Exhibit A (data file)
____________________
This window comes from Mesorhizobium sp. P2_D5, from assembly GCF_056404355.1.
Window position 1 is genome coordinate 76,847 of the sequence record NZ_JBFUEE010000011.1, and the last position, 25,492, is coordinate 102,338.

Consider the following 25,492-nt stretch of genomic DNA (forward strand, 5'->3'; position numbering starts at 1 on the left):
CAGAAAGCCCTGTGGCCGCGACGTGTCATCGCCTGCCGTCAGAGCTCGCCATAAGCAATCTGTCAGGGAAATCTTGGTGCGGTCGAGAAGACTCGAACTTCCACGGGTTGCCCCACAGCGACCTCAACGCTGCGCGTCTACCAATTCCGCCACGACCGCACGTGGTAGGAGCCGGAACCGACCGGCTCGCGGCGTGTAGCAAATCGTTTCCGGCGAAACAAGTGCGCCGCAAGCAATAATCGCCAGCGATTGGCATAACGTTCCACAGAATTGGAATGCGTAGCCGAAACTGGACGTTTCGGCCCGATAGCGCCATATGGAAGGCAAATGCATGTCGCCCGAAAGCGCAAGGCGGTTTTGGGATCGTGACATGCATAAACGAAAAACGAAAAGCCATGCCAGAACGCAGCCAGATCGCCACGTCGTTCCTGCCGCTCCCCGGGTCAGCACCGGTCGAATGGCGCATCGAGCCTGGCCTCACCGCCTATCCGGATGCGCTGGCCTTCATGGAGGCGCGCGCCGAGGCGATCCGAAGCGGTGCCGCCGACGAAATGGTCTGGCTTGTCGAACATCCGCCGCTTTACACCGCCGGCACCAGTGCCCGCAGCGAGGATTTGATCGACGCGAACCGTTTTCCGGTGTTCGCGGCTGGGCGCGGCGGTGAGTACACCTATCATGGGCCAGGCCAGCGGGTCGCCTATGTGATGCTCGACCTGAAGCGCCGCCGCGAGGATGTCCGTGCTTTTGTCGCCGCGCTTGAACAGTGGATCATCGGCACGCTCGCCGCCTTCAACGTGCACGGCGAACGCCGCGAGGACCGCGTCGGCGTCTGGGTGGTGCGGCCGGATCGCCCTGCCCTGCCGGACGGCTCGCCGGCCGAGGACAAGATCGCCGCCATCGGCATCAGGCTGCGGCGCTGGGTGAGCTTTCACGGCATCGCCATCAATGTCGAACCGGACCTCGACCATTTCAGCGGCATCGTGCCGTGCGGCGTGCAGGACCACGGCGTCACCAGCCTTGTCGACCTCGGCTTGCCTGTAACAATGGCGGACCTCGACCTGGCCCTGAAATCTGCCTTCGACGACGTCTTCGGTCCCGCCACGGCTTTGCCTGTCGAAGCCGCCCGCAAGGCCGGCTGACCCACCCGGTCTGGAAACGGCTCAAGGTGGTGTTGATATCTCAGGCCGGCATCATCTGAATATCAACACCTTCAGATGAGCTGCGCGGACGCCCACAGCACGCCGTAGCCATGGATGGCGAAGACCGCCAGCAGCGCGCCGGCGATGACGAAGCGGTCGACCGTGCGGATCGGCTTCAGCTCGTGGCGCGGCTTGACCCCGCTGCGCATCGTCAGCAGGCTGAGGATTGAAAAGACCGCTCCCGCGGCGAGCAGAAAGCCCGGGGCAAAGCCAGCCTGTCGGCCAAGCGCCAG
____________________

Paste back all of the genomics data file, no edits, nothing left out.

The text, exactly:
This window comes from Mesorhizobium sp. P2_D5, from assembly GCF_056404355.1.
Window position 1 is genome coordinate 76,847 of the sequence record NZ_JBFUEE010000011.1, and the last position, 25,492, is coordinate 102,338.

Consider the following 25,492-nt stretch of genomic DNA (forward strand, 5'->3'; position numbering starts at 1 on the left):
CAGAAAGCCCTGTGGCCGCGACGTGTCATCGCCTGCCGTCAGAGCTCGCCATAAGCAATCTGTCAGGGAAATCTTGGTGCGGTCGAGAAGACTCGAACTTCCACGGGTTGCCCCACAGCGACCTCAACGCTGCGCGTCTACCAATTCCGCCACGACCGCACGTGGTAGGAGCCGGAACCGACCGGCTCGCGGCGTGTAGCAAATCGTTTCCGGCGAAACAAGTGCGCCGCAAGCAATAATCGCCAGCGATTGGCATAACGTTCCACAGAATTGGAATGCGTAGCCGAAACTGGACGTTTCGGCCCGATAGCGCCATATGGAAGGCAAATGCATGTCGCCCGAAAGCGCAAGGCGGTTTTGGGATCGTGACATGCATAAACGAAAAACGAAAAGCCATGCCAGAACGCAGCCAGATCGCCACGTCGTTCCTGCCGCTCCCCGGGTCAGCACCGGTCGAATGGCGCATCGAGCCTGGCCTCACCGCCTATCCGGATGCGCTGGCCTTCATGGAGGCGCGCGCCGAGGCGATCCGAAGCGGTGCCGCCGACGAAATGGTCTGGCTTGTCGAACATCCGCCGCTTTACACCGCCGGCACCAGTGCCCGCAGCGAGGATTTGATCGACGCGAACCGTTTTCCGGTGTTCGCGGCTGGGCGCGGCGGTGAGTACACCTATCATGGGCCAGGCCAGCGGGTCGCCTATGTGATGCTCGACCTGAAGCGCCGCCGCGAGGATGTCCGTGCTTTTGTCGCCGCGCTTGAACAGTGGATCATCGGCACGCTCGCCGCCTTCAACGTGCACGGCGAACGCCGCGAGGACCGCGTCGGCGTCTGGGTGGTGCGGCCGGATCGCCCTGCCCTGCCGGACGGCTCGCCGGCCGAGGACAAGATCGCCGCCATCGGCATCAGGCTGCGGCGCTGGGTGAGCTTTCACGGCATCGCCATCAATGTCGAACCGGACCTCGACCATTTCAGCGGCATCGTGCCGTGCGGCGTGCAGGACCACGGCGTCACCAGCCTTGTCGACCTCGGCTTGCCTGTAACAATGGCGGACCTCGACCTGGCCCTGAAATCTGCCTTCGACGACGTCTTCGGTCCCGCCACGGCTTTGCCTGTCGAAGCCGCCCGCAAGGCCGGCTGACCCACCCGGTCTGGAAACGGCTCAAGGTGGTGTTGATATCTCAGGCCGGCATCATCTGAATATCAACACCTTCAGATGAGCTGCGCGGACGCCCACAGCACGCCGTAGCCATGGATGGCGAAGACCGCCAGCAGCGCGCCGGCGATGACGAAGCGGTCGACCGTGCGGATCGGCTTCAGCTCGTGGCGCGGCTTGACCCCGCTGCGCATCGTCAGCAGGCTGAGGATTGAAAAGACCGCTCCCGCGGCGAGCAGAAAGCCCGGGGCAAAGCCAGCCTGTCGGCCAAGCGCCAG